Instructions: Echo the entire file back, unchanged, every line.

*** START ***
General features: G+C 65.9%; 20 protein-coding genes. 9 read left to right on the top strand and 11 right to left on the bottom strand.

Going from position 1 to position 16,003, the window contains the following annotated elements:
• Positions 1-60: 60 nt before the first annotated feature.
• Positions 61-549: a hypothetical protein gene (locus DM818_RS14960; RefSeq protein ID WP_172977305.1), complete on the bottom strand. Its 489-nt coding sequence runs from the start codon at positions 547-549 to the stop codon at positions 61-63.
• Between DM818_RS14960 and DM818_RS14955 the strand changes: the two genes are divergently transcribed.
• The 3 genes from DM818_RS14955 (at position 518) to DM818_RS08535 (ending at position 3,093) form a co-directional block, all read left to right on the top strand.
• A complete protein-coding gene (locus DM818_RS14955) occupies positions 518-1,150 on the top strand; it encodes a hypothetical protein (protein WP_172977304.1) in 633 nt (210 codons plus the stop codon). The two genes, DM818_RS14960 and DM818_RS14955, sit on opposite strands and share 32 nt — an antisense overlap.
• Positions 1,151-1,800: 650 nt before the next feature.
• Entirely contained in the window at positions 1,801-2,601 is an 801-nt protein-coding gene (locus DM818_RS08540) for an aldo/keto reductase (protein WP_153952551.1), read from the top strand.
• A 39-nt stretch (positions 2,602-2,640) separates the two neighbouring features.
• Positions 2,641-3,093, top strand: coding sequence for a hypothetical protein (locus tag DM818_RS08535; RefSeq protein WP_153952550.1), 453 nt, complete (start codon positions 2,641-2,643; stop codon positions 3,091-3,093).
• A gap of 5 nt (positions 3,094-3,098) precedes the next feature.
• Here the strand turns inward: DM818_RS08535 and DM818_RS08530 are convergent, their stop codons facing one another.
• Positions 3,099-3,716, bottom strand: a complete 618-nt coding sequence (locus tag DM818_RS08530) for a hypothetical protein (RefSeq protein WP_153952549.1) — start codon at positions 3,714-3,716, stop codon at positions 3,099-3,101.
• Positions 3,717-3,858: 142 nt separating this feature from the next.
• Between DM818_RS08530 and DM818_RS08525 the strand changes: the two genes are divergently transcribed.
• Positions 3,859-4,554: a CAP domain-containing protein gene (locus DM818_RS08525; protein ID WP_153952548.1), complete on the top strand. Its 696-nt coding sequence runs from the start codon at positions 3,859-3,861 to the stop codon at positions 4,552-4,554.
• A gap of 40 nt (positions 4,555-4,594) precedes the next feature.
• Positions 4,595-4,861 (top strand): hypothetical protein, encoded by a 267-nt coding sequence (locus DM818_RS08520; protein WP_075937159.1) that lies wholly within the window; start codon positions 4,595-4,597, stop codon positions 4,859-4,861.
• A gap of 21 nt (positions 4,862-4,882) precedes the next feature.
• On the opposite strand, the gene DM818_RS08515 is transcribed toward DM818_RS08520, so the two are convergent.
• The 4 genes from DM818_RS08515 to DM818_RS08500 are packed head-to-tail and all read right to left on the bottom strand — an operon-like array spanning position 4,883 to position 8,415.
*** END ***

General features: G+C 65.9%; 20 protein-coding genes. 9 read left to right on the top strand and 11 right to left on the bottom strand.

Going from position 1 to position 16,003, the window contains the following annotated elements:
• Positions 1-60: 60 nt before the first annotated feature.
• Positions 61-549: a hypothetical protein gene (locus DM818_RS14960; RefSeq protein ID WP_172977305.1), complete on the bottom strand. Its 489-nt coding sequence runs from the start codon at positions 547-549 to the stop codon at positions 61-63.
• Between DM818_RS14960 and DM818_RS14955 the strand changes: the two genes are divergently transcribed.
• The 3 genes from DM818_RS14955 (at position 518) to DM818_RS08535 (ending at position 3,093) form a co-directional block, all read left to right on the top strand.
• A complete protein-coding gene (locus DM818_RS14955) occupies positions 518-1,150 on the top strand; it encodes a hypothetical protein (protein WP_172977304.1) in 633 nt (210 codons plus the stop codon). The two genes, DM818_RS14960 and DM818_RS14955, sit on opposite strands and share 32 nt — an antisense overlap.
• Positions 1,151-1,800: 650 nt before the next feature.
• Entirely contained in the window at positions 1,801-2,601 is an 801-nt protein-coding gene (locus DM818_RS08540) for an aldo/keto reductase (protein WP_153952551.1), read from the top strand.
• A 39-nt stretch (positions 2,602-2,640) separates the two neighbouring features.
• Positions 2,641-3,093, top strand: coding sequence for a hypothetical protein (locus tag DM818_RS08535; RefSeq protein WP_153952550.1), 453 nt, complete (start codon positions 2,641-2,643; stop codon positions 3,091-3,093).
• A gap of 5 nt (positions 3,094-3,098) precedes the next feature.
• Here the strand turns inward: DM818_RS08535 and DM818_RS08530 are convergent, their stop codons facing one another.
• Positions 3,099-3,716, bottom strand: a complete 618-nt coding sequence (locus tag DM818_RS08530) for a hypothetical protein (RefSeq protein WP_153952549.1) — start codon at positions 3,714-3,716, stop codon at positions 3,099-3,101.
• Positions 3,717-3,858: 142 nt separating this feature from the next.
• Between DM818_RS08530 and DM818_RS08525 the strand changes: the two genes are divergently transcribed.
• Positions 3,859-4,554: a CAP domain-containing protein gene (locus DM818_RS08525; protein ID WP_153952548.1), complete on the top strand. Its 696-nt coding sequence runs from the start codon at positions 3,859-3,861 to the stop codon at positions 4,552-4,554.
• A gap of 40 nt (positions 4,555-4,594) precedes the next feature.
• Positions 4,595-4,861 (top strand): hypothetical protein, encoded by a 267-nt coding sequence (locus DM818_RS08520; protein WP_075937159.1) that lies wholly within the window; start codon positions 4,595-4,597, stop codon positions 4,859-4,861.
• A gap of 21 nt (positions 4,862-4,882) precedes the next feature.
• On the opposite strand, the gene DM818_RS08515 is transcribed toward DM818_RS08520, so the two are convergent.
• The 4 genes from DM818_RS08515 to DM818_RS08500 are packed head-to-tail and all read right to left on the bottom strand — an operon-like array spanning position 4,883 to position 8,415.